Library clerk Sydney Rodosevich moved books in main stacks with one of the decorated book trolleys in September 2018. (Photo by J. Pierre Carrillo for the UC Berkeley Library)
Wait a minute: Has the Beyoncé slipped around a corner in Main Stacks?
And between the shelves – was that a goblin?
Don’t worry, you won’t have hallucinations caused by mid-term sleep deprivation. You’ve probably just had a look at some of the creatively decorated book trolleys that roll in UC Berkeley’s libraries.
Book trolleys are everywhere in our libraries: they’re the workhorse handcarts that employees rely on to move thousands of items from place to place every week. They are constantly in use and in motion. And some of them are lovingly decorated.
Ryan Barnette, supervisor of Main Stacks, says he’s unsure of the origins of the tradition. But it seems to have been at least a couple of decades ago.
Peter Soriano, Chief Operations Manager of the library’s Engineering & Physical Sciences, recalls the book trolleys from his time at Main Stacks in the mid-1990s.
“I think the decoration didn’t start until a year or two after the underground pile opened in 1994,” he said. “After we moved into the larger room, we needed a larger fleet of book trolleys to move everything around. These new book trolleys were all blank canvases and the (main) Stacks crew made the most of them. “
“I started as the (main) Stacks supervisor in April 2007,” said Paul Lynch, who is now head of the Newspapers & Microforms Library. “The design and manufacture of truck books, at least for the Main Stacks trucks, was only reserved for“ Stax Legends ”or“ All Stars ”, as we called them” – the name given to student employees who work Lynch have excelled in various aspects of their work, such as accuracy or speed in reposting books.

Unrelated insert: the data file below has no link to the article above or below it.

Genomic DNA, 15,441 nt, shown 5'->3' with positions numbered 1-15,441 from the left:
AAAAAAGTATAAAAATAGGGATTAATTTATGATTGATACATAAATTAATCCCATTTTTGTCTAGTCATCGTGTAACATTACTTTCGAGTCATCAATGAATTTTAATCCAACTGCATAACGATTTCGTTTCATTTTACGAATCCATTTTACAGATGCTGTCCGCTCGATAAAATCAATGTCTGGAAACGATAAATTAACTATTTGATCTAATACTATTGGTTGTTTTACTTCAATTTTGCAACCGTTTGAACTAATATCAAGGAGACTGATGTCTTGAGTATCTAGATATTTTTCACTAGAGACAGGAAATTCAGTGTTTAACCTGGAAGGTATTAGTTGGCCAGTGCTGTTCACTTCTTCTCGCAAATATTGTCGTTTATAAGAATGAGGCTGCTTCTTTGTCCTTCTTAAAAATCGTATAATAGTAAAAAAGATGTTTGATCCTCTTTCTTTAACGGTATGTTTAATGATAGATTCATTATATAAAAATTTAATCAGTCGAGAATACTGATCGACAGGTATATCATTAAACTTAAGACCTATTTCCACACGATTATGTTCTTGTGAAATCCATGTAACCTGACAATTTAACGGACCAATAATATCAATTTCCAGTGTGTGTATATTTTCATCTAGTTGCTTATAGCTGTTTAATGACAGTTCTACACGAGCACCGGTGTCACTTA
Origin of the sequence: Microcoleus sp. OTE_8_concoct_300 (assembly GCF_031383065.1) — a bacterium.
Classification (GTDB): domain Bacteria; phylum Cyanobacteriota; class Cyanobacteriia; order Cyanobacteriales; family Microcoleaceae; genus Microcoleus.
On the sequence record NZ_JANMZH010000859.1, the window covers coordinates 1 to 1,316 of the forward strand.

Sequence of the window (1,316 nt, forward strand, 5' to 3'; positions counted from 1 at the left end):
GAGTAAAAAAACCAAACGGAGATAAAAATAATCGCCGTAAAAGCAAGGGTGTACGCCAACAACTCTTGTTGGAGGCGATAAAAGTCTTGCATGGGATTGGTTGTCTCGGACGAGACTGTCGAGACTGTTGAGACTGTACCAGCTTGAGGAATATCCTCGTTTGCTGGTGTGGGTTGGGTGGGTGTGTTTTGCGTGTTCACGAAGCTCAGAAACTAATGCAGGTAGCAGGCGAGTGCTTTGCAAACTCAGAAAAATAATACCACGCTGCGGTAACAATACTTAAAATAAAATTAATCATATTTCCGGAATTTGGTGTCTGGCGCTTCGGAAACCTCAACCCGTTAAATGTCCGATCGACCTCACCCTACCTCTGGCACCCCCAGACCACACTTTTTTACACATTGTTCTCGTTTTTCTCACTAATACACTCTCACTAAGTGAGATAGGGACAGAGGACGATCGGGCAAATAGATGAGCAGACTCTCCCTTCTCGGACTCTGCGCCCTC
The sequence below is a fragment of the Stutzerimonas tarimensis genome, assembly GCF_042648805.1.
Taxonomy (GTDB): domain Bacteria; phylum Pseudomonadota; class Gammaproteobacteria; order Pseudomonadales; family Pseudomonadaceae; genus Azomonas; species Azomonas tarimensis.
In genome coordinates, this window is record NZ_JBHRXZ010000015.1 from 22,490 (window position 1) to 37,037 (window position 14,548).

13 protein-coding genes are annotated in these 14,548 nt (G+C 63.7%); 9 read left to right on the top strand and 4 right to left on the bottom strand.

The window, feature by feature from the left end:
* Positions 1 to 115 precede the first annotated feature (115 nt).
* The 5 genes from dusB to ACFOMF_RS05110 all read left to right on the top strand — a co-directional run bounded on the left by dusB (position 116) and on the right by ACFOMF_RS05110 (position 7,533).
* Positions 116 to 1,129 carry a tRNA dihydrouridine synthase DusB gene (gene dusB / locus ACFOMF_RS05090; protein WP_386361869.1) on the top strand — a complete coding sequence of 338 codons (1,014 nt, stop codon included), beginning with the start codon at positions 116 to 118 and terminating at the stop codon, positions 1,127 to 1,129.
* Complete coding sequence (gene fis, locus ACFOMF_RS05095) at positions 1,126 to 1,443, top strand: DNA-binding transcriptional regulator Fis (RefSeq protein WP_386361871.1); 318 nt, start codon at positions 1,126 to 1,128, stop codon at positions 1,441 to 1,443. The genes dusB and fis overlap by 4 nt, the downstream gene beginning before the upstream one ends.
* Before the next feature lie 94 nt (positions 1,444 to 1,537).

“Right before they graduate, they either designed a truck or named someone, probably a more artistic student library staff member, to design one,” Lynch said.
Over the years, artists have improved their games. “At first it was mostly people who were familiar with a sharpie,” said Soriano. “Later, the students brought their own colors and created stunning murals on the trucks.
“Later … one of the all-star student staff brought some spray-adhesive epoxy and raised the bar again by creating three-dimensional designs on the ends of the book trolleys.”
The topics on the trucks range from the punny (BoStax Horseman) to the political (Birdie Sanders) to the simply enchanting (Corgis).
So if you are currently studying and think you are seeing something out of the corner of your eye, take a closer look.
Maybe Mario is racing by – or the all-too-familiar hipster with glasses, wearing stripes and a hat and hiding in sight.
Where’s Waldo? He wanders through the stacks and helps deliver the goods.